With the election of President Obama in 2008, the conservative right in the U.S. has experience a sort of “red scare relapse,” becoming hyper-vigilant about the new administration’s perceived effort to introduce elements of socialist ideology into our government.

Despite health care reform and a couple of bank bailouts, we’re happy to report that the country is still the democracy we’ve been making work since 1776, warts and all.

While Commie-phobic watchdogs have been keeping an ear to the ground throughout Obama’s term for the slightest tremor of a socialist future, it’s the efforts of the right, in the form of Arizona’s newly-passed SB1070, that present the biggest threat to our freedom we’ve seen in the last two years.

The Arizona bill, signed into law by Gov. Jan Brewer last week, makes it legal to detain people suspected of being in the country illegally, a law that essentially institutionalizes racial profiling, and showcases the xenophobic, racist attitude that repersents the ugliest side of our country, and are more of a nudge toward the inherently-racist political ideal of fascism then anything that’s crossed Obama’s desk.

Patriotism is a tricky thing to define. It’s not just wearing a lapel pin, it’s not marching in a 4th of July parade, and it’s not firing your handgun into the air. What is most especially is not is an excuse for racist behavior. Every single U.S. citizen deserves equal protection under the law, and SB1070 has just stripped away the concept of of equality in Arizona.

As Saturday Night Live’s Seth Meyers quipped on last weekend’s show, “I know there’s some people in Arizona worried that Obama is acting like Hitler, but could we all agree that there’s nothing more Nazi than saying “Show me your papers?”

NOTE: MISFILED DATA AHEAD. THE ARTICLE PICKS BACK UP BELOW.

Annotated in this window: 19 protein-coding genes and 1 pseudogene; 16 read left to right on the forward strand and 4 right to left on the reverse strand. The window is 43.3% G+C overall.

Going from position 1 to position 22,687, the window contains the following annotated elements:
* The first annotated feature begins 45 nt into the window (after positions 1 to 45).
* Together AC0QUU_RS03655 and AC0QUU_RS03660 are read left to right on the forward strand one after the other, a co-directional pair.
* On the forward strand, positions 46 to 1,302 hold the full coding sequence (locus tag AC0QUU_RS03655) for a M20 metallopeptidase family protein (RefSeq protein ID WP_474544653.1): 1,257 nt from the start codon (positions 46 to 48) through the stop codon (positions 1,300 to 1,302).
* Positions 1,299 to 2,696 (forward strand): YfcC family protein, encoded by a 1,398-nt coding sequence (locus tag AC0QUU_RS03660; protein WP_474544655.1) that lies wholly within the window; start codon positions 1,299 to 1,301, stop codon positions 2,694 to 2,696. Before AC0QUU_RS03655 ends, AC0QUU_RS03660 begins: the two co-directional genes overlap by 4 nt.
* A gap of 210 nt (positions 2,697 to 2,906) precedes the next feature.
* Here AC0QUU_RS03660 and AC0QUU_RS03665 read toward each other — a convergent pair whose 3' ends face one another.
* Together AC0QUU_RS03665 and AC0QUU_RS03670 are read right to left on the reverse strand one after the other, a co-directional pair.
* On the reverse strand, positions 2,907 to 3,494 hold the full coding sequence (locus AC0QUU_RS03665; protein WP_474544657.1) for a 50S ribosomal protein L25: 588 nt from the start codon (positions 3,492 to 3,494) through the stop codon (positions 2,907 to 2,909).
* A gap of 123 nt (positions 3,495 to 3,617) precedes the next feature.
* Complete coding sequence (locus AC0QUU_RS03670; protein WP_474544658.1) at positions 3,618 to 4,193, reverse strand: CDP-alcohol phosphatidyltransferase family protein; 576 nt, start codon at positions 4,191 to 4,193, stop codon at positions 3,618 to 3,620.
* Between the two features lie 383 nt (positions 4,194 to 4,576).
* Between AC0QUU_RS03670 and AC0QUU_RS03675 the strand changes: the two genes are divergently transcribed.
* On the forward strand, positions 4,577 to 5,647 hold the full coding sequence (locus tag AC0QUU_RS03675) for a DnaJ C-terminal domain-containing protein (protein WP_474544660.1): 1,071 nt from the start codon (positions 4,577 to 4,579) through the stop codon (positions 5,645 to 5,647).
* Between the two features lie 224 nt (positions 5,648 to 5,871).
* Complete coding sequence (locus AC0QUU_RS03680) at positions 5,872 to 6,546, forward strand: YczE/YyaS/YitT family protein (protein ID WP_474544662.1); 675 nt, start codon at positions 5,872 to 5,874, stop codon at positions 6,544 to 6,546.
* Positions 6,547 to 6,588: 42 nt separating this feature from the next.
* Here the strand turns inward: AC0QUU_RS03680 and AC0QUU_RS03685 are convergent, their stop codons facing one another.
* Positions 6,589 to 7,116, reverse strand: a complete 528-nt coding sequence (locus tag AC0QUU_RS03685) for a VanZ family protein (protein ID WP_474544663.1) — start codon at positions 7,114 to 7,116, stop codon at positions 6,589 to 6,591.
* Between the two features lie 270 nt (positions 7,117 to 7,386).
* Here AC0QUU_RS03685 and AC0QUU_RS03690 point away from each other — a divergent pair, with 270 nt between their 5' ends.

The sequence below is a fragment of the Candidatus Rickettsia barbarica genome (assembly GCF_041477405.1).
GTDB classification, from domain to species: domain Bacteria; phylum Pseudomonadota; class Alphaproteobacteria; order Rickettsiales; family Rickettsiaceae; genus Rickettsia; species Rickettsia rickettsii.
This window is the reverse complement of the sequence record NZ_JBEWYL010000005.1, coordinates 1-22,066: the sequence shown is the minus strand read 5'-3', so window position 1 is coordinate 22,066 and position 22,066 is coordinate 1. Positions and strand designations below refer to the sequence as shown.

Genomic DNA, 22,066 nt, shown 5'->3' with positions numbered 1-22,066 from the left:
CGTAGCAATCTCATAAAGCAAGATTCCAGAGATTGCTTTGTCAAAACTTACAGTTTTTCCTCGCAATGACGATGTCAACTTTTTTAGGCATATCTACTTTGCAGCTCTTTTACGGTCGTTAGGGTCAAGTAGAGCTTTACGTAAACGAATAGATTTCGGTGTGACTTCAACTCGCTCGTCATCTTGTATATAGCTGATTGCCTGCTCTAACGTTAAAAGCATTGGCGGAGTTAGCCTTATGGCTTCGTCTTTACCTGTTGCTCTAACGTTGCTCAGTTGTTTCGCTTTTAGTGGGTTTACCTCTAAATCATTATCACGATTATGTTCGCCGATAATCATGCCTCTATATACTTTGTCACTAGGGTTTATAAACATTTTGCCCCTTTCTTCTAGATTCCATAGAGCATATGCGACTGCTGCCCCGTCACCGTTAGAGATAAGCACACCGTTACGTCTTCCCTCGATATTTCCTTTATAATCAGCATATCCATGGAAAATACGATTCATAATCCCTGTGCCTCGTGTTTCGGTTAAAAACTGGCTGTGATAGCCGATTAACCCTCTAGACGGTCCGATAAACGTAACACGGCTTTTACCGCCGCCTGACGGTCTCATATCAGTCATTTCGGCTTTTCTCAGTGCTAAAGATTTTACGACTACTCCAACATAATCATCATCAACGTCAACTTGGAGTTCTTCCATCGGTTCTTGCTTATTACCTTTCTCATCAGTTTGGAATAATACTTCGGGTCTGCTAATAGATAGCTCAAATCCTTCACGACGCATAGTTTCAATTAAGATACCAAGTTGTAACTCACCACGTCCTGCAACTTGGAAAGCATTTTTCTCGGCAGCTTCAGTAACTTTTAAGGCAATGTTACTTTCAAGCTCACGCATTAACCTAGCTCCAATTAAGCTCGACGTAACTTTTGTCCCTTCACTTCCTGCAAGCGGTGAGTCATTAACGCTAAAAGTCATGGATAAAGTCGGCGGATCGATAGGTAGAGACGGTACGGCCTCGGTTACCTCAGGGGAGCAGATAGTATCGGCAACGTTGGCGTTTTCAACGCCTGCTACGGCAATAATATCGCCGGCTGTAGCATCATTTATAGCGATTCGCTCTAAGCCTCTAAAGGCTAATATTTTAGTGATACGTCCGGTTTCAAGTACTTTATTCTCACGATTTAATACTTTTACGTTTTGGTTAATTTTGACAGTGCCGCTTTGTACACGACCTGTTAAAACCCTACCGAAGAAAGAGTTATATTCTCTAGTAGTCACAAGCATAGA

The justification for such action usually falls along the lines of “they are taking all our jobs,” and this is a particularly touchy subject during a recession, but the fact is that as long as there are Americans abusing the welfare system, it’s own our homegrown laziness that should be the real target of such ire. Money troubles bring out the worst in everyone, but we had hoped that the “worst” was not this glaringly racist behavior that laws like SB1070 seek to normalize.

It seems misguided and overtly racist to target illegal immigrants who come to our country and risk life and limb to secure the kind of jobs that some citizens are too proud or apathetic to do themselves.

This law, unlike the equally civil rights infringing Patriot Act before it, is thankfully limited to one state right now, but the very idea is wholly offensive and threatens to alienate our country’s largest ethnic groups – the Hispanic and Latino Americans who compose 15 percent of the population, according to the U.S. Census Bureau.

Saturday’s march in Portland in protest to SB1070 drew 500 to Congress Street, but as we’ve seen with such protests in the past, the turnout in left-leaning (left-bent, more accurately) Portland is a imprecise bellweather for the rest of the state, and nation as a whole, but it did send an important message: we will not tolerate institutionalized racism in this country.

Immigrant labor is an integral part of this country, and America would not be the beacon of democracy and capitalism it is today without it. From the West African slaves who cotton-picked America into a powerful economic force, to today’s Hispanic and Latino workers who do the yeoman’s work in the fruit fields of California and the meatpacking plants of Colorado, we owe our immigrant workforce an enormous debt of gratitude.

Acting as if SB1070 is anything but a racist law meant to marginalize and terrorize immigrants is ignorant and dangerous. Writing off such xenophobia as “patriotism” is a deplorable act, and defames the actions of every patriot who fought and died to make the United States the bastion of equality it is today.

So be wary of any law that tries to divide us along racial lines in the name of patriotism, and be on the lookout for intolerance in all of its incarnations. As novelist Sinclair Lewis said in 1935, “when fascism comes to America, it will be wrapped in a flag.”


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